Male pheromones just might be the fountain of youth for aging female animals’ eggs, according to a new Northwestern University study.
In the new study, researchers used the tiny transparent roundworm C. elegans, a well-established model organism commonly used in biology research. Exposure of female roundworms to male pheromones slowed down the aging of the females’ egg cells, resulting in healthier offspring.
Not only did the exposure decrease embryonic death by more than twofold, it also decreased chromosomal abnormalities in surviving offspring by more than twofold. Under the microscope, egg cells also looked younger and healthier, rather than tiny and misshapen, which is common with aging.
The researchers believe this finding potentially could lead to pharmacological interventions that combat infertility issues in humans by improving egg cell quality and delaying the onset of reproductive aging.
“Reproductive aging affects everyone,” said Northwestern’s Ilya Ruvinsky, who led the study. “One of the first signs of biological aging is the decreased quality of reproductive cells, which causes reduced fertility, increased incidence of fetal defects including miscarriages, and eventually loss of fertility. By all criteria we could think of, male pheromones made the eggs better.”
Ruvinsky is a research associate professor of molecular biosciences at Northwestern’s Weinberg College of Arts and Sciences. Erin Aprison, a research associate in Ruvinsky’s laboratory, is the paper’s first author. Svetlana Dzitoyeva and David Angeles-Albores are paper co-authors.
Shifting energy to reproduction
To conduct the study, the team aged female roundworms in the presence of a pheromone that is normally produced by male roundworms. The researchers saw that egg quality in females exposed to the pheromone was higher than in control roundworms that did not encounter the pheromone.
Although continuous exposure to male pheromones worked best, even shorter exposure improved overall egg quality. Ruvinsky believes this result can be explained by the animals’ “shifting energy budgets.”
Acting outside the body, pheromones are chemicals that animals produce and release to elicit social responses from other members of their species. According to Ruvinsky, pheromones also inform animals about how to budget their finite energy.
When conditions are not conducive to reproduction, female animals will spend resources and energy maintaining their overall body health, including muscles, neurons, intestines and other nonreproductive organs. Sensing male pheromones triggers downstream signaling from the nervous system to the rest of the body, causing the female animals to shift their energy and resources to increasing reproductive health instead. The result? Better eggs but faster decay of the body.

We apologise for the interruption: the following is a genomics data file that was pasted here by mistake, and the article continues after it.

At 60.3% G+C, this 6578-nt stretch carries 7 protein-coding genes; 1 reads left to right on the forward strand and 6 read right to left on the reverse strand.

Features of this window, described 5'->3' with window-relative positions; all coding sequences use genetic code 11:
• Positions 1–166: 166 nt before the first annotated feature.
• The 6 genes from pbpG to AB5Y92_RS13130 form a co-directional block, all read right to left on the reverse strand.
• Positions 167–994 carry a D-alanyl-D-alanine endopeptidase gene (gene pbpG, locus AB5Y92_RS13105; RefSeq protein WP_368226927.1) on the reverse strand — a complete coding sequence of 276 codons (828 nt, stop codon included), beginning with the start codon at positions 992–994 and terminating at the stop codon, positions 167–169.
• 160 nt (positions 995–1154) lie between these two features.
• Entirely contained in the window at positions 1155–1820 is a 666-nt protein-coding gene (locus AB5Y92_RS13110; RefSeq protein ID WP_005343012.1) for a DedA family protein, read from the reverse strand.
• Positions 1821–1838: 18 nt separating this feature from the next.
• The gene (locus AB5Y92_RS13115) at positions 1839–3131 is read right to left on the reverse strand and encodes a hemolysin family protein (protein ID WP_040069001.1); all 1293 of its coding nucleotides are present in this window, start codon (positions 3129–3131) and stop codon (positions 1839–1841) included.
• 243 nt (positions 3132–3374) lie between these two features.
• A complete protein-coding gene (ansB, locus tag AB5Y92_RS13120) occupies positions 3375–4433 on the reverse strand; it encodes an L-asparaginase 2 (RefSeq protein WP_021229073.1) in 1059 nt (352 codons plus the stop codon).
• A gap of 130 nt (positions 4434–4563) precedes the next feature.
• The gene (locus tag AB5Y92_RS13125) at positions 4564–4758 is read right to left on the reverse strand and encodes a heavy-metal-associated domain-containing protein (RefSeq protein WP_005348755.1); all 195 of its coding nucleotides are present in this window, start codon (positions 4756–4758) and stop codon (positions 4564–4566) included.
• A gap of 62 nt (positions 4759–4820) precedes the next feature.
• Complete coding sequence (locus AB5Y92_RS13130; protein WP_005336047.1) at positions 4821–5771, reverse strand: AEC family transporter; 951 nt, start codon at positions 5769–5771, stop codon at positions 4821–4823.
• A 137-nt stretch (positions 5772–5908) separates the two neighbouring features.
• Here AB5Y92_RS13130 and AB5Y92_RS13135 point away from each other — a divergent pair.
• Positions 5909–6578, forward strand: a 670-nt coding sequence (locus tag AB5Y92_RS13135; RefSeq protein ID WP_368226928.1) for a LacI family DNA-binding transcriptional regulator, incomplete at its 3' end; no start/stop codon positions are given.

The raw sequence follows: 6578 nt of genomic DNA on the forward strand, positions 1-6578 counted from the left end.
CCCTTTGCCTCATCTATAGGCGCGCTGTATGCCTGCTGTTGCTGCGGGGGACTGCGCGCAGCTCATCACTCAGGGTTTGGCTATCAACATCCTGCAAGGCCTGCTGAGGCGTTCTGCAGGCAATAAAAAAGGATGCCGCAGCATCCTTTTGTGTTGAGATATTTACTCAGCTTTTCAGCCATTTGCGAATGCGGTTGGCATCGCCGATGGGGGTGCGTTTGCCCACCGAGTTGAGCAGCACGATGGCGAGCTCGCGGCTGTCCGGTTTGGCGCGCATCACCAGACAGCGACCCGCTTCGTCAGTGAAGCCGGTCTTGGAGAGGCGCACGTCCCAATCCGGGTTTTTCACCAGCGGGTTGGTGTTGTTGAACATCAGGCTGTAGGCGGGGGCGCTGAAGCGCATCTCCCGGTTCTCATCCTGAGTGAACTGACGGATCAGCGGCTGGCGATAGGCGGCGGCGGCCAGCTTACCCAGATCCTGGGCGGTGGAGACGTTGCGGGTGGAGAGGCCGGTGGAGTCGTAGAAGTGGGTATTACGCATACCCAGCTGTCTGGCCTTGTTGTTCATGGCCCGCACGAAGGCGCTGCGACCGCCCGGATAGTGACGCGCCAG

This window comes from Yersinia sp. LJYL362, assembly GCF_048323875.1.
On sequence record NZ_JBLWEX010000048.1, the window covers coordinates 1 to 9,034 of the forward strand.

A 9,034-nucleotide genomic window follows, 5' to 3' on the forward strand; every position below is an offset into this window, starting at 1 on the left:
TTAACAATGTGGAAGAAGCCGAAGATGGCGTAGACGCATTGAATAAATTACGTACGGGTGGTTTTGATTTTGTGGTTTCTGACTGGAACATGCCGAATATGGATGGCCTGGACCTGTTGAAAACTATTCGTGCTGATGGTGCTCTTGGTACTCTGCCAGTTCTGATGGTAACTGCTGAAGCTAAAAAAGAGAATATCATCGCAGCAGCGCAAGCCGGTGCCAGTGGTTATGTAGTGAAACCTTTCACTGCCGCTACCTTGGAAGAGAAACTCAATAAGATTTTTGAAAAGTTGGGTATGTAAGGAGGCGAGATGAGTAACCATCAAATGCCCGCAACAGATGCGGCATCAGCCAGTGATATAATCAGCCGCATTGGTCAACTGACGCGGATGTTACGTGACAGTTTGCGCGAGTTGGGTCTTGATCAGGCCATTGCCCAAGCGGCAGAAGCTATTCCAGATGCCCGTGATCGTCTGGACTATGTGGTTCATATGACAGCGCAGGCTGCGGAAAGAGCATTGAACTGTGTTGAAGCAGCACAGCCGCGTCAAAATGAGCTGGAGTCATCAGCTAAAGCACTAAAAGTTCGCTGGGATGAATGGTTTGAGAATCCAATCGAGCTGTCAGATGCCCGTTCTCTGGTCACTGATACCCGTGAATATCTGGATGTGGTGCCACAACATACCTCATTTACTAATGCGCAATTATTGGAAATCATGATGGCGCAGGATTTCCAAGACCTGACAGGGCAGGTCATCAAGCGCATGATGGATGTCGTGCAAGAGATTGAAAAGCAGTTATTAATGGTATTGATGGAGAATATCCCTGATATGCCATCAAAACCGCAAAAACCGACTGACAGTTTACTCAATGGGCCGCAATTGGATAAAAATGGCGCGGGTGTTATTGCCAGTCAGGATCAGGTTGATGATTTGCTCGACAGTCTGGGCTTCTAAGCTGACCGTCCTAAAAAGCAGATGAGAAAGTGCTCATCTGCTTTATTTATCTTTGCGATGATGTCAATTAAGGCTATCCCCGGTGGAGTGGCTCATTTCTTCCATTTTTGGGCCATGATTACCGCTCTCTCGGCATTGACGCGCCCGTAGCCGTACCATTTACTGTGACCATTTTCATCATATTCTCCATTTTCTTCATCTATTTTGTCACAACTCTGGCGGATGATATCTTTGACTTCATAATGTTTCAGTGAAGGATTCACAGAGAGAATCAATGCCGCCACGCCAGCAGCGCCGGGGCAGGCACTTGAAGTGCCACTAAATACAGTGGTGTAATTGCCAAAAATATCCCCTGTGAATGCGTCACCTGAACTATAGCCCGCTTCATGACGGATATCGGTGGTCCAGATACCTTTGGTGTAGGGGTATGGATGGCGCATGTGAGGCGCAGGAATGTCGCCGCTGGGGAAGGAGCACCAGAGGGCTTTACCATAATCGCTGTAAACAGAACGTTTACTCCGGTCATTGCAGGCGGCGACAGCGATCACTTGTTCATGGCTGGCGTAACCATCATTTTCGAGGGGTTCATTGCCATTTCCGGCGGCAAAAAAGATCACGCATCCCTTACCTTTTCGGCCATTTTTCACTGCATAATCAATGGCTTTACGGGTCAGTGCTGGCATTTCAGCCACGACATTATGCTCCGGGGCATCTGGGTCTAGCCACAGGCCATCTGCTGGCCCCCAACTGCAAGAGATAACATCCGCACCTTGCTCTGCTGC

“The pheromone tricks the female into sending help to her eggs and shortchanging the rest of her body,” Ruvinsky said. “It’s not all or nothing, but it’s shifting the balance.”
Salvaging recycled eggs
When female roundworms spent more energy on reproduction, they produced more egg cell precursors from stem cells. And, in a seemingly counterproductive move, most of these cells actually died. But Ruvinsky says this is not a mistake but a cleverly designed advantage.
“The majority of egg precursors die, and the spare parts are recycled to build better eggs,” he said. “We think that is essentially what’s happening. Production is increased. Most egg precursors die, and their parts are salvaged and recycled into a few, higher-quality eggs.”
Of course, there are unfortunate trade-offs. When female roundworms neglected the rest of their body to focus their energy on reproductive health, they were more likely to experience early death. Ruvinsky said this information, too, can advise future drug development for humans.
“The pheromones that roundworms use are not found in humans,” he said. “But the neurons they activate are very similar. We are working to design pharmacological interventions that manipulate these neurons to improve fertility while reducing the negative side effects. It remains to be seen, but it’s definitely worth trying.”